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Teaching English in China (Jonny Blair)

The 5 easiest jobs to travel with


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21st October 2013

Want to travel longer by making money on the road? Long-term traveller Jonny Blair nominates the jobs that will take your further

Through my years of working and backpacking around the globe I’ve built up a wide and varied range of work experience. I’ve managed to find a job everywhere I’ve wanted one and this is mainly through hard work, a bit of charm and experience in the types of job that are easy to find as a traveller. So today I’m hoping to get you inspired. I bring you (in my opinion) the easiest five jobs to travel the world with! These are easy jobs to get, easy jobs to do and you earn good money. Gotta be a winner!

1. Bar Work

I’ve worked in bars in five different countries to date and I LOVE bar work. There are bars everywhere and, as far as I can tell, all you need to work in a bar is enthusiasm, to be sociable and outgoing, and to be hard working. It’s an easy type of job to get into, and it offers you lots of interacting with staff and customers, good steady money in a job which means you don’t spend much and tips. Bar work is one of the best jobs you can have as a traveller.

I could earn over $AU1,000 a week when I worked in an Irish Pub in Parramatta, working about six or seven shifts and milking the tips. The other huge advantage of working in bars is that you are working on Friday and Saturday nights, therefore you can’t be going out spending money! It’s an easy way to save money.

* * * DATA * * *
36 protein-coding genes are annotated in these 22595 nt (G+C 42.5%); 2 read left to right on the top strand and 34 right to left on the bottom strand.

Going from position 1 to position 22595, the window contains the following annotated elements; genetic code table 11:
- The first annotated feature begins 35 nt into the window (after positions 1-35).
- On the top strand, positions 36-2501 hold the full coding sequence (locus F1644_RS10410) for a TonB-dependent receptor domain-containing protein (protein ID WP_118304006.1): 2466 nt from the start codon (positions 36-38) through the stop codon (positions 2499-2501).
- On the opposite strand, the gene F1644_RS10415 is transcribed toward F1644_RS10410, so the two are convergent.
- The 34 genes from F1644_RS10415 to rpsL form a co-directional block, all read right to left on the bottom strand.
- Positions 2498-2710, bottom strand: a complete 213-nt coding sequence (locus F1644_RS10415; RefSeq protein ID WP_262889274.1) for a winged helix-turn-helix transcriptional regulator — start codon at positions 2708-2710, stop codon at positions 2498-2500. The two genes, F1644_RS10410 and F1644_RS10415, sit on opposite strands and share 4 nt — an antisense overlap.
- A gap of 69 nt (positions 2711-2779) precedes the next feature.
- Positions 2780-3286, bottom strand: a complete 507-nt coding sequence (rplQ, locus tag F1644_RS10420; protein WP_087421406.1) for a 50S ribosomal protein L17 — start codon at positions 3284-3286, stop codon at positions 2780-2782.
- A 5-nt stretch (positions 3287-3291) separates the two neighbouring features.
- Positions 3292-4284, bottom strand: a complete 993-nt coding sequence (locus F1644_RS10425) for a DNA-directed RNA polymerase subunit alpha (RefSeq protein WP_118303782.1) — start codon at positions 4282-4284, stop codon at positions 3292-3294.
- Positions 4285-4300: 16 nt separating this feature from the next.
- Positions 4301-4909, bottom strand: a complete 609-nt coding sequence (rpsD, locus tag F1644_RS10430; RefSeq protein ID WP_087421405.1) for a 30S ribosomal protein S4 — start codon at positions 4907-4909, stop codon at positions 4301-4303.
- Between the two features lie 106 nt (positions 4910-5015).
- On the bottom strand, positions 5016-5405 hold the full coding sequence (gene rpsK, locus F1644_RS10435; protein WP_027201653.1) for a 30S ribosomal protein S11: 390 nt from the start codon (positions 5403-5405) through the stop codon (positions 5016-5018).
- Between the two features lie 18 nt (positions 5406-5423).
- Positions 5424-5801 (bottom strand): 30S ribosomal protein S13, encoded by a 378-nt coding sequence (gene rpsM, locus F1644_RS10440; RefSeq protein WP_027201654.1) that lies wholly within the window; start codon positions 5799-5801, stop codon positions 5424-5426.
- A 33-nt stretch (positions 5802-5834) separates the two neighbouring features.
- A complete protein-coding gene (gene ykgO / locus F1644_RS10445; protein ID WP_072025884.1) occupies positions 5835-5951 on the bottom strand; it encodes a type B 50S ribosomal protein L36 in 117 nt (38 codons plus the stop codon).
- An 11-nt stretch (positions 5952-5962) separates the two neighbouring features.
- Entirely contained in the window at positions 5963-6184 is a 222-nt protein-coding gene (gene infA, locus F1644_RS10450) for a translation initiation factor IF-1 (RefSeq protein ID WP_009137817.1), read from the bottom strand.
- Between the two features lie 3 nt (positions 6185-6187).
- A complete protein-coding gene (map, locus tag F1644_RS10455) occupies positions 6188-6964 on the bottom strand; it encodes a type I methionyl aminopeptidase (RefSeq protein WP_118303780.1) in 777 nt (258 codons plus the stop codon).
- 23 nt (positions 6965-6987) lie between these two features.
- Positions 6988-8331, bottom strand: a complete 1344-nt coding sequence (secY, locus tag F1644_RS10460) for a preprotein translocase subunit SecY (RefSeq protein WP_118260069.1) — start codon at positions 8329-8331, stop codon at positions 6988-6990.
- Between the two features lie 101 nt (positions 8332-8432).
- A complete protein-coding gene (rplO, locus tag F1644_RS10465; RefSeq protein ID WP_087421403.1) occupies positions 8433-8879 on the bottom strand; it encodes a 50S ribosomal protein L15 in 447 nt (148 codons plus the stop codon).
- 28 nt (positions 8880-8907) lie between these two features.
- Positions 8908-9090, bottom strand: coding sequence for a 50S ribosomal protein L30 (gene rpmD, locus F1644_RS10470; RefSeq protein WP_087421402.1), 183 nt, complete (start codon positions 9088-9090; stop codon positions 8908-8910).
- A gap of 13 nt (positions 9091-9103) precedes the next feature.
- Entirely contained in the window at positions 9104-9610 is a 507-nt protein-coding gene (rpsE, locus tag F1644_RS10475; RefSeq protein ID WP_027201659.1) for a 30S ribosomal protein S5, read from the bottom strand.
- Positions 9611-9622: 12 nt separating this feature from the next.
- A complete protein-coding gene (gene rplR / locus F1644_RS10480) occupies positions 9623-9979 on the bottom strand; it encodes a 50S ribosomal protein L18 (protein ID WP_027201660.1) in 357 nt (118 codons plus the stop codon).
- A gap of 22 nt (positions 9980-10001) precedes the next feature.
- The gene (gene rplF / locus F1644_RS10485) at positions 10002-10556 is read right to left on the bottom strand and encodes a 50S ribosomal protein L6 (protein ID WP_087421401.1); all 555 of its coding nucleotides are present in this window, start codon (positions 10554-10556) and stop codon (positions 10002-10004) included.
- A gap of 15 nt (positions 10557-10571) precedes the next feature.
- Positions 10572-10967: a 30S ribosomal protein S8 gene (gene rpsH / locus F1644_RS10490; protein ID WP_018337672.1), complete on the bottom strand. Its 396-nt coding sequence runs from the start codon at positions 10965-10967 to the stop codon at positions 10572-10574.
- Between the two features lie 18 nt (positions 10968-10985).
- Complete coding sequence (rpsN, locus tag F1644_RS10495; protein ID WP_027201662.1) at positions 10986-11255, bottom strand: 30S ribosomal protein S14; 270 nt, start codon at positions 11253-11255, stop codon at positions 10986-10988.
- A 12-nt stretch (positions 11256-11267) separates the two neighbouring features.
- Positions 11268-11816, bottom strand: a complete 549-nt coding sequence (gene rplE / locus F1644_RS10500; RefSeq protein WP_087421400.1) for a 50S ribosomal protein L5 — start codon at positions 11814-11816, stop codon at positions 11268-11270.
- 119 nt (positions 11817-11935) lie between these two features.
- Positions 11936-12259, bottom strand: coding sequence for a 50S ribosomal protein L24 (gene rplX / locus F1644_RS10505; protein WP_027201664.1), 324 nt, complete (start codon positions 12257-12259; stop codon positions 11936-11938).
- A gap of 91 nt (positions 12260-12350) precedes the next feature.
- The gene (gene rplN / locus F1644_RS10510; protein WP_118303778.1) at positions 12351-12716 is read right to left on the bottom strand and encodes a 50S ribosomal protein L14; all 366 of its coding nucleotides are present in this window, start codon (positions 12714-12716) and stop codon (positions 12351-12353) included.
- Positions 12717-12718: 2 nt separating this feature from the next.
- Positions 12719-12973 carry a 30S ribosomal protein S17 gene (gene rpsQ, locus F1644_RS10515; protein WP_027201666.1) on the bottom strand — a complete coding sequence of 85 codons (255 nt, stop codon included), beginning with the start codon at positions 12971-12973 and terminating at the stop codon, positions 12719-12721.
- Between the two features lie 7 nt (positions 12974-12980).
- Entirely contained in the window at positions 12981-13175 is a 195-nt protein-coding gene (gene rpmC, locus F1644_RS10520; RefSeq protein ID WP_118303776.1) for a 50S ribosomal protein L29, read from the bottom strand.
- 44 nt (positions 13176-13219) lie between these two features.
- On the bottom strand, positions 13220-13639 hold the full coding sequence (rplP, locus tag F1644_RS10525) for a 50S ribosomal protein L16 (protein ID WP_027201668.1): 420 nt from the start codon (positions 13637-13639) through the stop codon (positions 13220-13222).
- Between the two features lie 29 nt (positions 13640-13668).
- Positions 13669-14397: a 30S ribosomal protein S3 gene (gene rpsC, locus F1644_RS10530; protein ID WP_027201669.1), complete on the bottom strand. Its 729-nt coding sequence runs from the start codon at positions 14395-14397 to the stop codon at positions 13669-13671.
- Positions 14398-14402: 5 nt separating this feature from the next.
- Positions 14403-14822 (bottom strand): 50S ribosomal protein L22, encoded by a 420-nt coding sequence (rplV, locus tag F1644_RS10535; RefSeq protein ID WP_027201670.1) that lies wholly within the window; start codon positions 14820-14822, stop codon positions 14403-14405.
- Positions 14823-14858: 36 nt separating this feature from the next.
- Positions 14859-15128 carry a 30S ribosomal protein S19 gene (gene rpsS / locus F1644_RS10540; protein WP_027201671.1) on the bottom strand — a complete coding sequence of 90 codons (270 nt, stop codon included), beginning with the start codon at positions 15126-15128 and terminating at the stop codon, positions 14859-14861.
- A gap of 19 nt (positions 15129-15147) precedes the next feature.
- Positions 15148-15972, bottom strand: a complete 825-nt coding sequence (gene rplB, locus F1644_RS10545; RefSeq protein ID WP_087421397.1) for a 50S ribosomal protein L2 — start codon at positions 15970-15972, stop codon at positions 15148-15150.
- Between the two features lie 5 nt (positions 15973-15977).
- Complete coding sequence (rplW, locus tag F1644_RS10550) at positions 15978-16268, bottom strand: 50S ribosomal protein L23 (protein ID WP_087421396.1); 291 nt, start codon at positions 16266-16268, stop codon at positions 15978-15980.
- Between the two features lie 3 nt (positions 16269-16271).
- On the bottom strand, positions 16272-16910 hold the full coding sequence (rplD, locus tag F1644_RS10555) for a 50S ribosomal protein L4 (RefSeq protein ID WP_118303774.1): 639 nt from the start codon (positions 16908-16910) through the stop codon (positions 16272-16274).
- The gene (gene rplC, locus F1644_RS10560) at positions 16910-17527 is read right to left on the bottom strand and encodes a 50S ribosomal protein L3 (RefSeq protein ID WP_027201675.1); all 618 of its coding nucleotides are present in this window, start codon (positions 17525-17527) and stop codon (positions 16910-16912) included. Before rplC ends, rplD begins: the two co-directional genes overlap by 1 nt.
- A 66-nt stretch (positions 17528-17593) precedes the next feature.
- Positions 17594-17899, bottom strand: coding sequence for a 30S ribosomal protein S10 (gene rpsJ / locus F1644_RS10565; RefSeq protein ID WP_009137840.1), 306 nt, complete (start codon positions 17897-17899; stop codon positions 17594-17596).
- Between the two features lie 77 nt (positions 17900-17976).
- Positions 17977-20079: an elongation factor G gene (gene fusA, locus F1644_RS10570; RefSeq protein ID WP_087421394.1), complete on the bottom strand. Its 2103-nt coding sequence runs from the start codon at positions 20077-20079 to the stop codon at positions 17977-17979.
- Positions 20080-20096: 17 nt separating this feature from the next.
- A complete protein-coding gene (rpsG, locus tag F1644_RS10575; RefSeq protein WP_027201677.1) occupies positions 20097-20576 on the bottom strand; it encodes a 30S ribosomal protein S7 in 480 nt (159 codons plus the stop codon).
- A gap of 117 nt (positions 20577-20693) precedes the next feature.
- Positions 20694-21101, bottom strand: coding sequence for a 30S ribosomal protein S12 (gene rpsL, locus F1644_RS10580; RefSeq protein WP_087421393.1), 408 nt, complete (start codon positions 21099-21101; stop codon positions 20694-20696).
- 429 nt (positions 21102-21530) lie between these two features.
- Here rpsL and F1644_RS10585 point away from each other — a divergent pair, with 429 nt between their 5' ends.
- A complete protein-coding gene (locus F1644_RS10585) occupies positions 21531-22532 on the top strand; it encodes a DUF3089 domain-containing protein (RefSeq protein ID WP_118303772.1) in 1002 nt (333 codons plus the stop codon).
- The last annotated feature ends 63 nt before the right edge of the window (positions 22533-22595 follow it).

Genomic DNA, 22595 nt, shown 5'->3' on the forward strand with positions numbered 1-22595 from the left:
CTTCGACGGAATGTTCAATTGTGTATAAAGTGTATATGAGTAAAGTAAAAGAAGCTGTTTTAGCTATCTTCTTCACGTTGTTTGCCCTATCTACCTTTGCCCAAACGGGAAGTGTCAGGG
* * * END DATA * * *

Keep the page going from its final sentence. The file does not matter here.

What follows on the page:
How to get a bar job? I normally just call into the pub and ask the manager straight up for a job. Failing that, drop them an email before you arrive in the country, expressing how keen you are to work there.

Some countries require an alcohol licence and certificate before you can legally work there, so be sure to check that out. In Australia, I got my RSA and RCG for example. In Europe, it’s a lot less strict and you can easily get bar work in places like England, Spain and Greece. Bar work gets busier in the summer months in those places.

2. Farming

In places like Australia and New Zealand, farming work is ridiculously EASY to come by. Just get your working holiday visa sorted and head to the wilderness. I did most of my farming work in Tasmania, working with vegetable harvest mainly. However, I also milked cows in Colombia on my mate’s farm.

How to get a farming job? Ask around and stay in the wilderness. You’ll find the job comes to you before you look for it. A good website to check out is Wwoofing – volunteer opportunities. In Tasmania, I was employed by Work Direct. I’d recommend them of course!

3. Boats, ferries and cruise ships

I worked for a couple of different ferry companies up until 2009 and I highly recommend it. My job was fairly straight forward, working on the restaurant on the England to France ferries. Easy work, easy money, good social life and always at sea, travelling!